However, I don’t want you to go away with the idea that this is all about the romance – it isn’t and if it had been I wouldn’t have enjoyed it as much as I did. This book does what all good science fiction achieves – takes me to a different place and a different time and immerses me in a completely different culture, leaving me wondering what I’d do if it were me. Recommended for fans of character-led, adventure science fiction.
9/10

*NEW RELEASE SPECIAL* Review of NETGALLEY arc The Wild Dead – Book 2 of The Bannerless Saga by Carrie Vaughn #Brainfluffbookreview #TheWildDeadbookreview

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I loved Vaughn’s YA space opera adventure Martians Abroad – see my review here – so when this one popped up on Netgalley, I immediately requested it and I’m so very glad I did…

A century after environmental and economic collapse, the people of the Coast Road have rebuilt their own sort of civilization, striving not to make the mistakes their ancestors did. They strictly ration and manage resources, including the ability to have children. Enid of Haven is an investigator, who with her new partner, Teeg, is called on to mediate a dispute over an old building in a far-flung settlement at the edge of Coast Road territory. The investigators’ decision seems straightforward — and then the body of a young woman turns up in the nearby marshland. Almost more shocking than that, she’s not from the Coast Road, but from one of the outsider camps belonging to the nomads and wild folk who live outside the Coast Road communities. Now one of them is dead, and Enid wants to find out who killed her, even as Teeg argues that the murder isn’t their problem. In a dystopian future of isolated communities, can our moral sense survive the worst hard times?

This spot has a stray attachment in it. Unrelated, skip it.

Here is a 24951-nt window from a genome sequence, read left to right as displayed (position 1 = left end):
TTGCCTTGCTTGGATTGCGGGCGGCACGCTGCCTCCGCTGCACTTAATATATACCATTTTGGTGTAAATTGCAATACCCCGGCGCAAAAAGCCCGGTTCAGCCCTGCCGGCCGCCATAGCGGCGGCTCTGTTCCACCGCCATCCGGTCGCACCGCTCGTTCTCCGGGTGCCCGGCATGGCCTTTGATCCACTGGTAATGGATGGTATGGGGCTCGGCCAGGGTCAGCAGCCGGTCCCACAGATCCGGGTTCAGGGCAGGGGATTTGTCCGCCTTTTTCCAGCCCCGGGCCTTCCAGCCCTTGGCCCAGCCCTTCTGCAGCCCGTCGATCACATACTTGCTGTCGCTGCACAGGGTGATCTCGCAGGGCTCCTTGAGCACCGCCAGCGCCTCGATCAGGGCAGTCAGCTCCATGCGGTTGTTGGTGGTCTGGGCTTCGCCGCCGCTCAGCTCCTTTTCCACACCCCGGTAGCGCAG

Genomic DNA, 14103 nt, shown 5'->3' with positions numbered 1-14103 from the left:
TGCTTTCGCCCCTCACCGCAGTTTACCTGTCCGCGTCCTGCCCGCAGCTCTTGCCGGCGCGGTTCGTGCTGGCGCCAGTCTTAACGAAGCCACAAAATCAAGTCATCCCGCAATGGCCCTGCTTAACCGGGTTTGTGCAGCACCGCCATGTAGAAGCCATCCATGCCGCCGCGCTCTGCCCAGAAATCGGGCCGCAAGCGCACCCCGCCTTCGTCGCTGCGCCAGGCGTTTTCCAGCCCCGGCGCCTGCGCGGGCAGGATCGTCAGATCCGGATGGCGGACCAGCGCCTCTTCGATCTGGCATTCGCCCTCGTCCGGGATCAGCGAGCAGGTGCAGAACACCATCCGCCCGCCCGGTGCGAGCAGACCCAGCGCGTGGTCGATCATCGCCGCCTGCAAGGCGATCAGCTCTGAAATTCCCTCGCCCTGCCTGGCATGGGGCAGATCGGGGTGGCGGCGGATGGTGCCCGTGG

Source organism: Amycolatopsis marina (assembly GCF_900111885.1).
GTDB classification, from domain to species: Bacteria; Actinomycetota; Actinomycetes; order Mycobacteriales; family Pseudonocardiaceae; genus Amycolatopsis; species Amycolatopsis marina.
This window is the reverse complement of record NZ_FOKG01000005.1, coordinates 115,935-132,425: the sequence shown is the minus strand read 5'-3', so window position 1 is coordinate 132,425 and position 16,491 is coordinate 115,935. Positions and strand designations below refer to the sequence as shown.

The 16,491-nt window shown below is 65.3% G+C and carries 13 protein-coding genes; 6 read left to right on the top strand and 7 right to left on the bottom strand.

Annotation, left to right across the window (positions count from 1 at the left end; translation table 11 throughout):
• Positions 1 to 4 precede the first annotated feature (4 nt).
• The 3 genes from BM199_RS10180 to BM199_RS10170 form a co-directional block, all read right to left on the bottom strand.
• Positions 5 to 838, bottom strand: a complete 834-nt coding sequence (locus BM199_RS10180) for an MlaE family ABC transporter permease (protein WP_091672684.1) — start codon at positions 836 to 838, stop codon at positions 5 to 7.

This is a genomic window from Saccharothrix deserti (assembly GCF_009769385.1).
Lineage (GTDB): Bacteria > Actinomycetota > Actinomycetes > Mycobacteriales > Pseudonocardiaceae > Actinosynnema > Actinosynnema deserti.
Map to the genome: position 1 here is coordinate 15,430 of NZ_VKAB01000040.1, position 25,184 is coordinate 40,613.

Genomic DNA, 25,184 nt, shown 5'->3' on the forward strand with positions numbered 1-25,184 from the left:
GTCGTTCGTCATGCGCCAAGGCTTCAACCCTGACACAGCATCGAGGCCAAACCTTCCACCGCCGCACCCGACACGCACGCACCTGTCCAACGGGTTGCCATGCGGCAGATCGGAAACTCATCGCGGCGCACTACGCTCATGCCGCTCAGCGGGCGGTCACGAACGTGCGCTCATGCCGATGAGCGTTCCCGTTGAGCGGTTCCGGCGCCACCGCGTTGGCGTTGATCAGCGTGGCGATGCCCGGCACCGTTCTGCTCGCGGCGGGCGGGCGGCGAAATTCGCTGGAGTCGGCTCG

Post-apocalyptic society is slowly recovering, though with far less resources. As far-flung communities live hard-scrabbled lives by scavenging and living off the land, law and order is imposed by travelling investigators. Enid is one such investigator, paired with a newbie and on a straightforward assignment that should have her returning home for the birth of a longed-for baby. And then, just as they are in the process of wrapping up the issue that brought them to Estuary, a dead body is found, washed up on the mud flats…

The world is beautifully depicted through Enid’s first person viewpoint. I felt the humidity, the reek of the mud and got to know the shocked, cagey characters living there. They were already wary of investigators due to a twenty-year-old scandal involving one of the women cutting out her birth control implant – a major infraction in a society where resources are so very scarce and birth rates are rigidly controlled to ensure no one starves. Even after all this time, Neeve is still ostracised by her neighbours and banished to Far House, where she lives with others who don’t really fit in. So no one is freely talking the investigators and Enid is left with a sense that there is something else going on…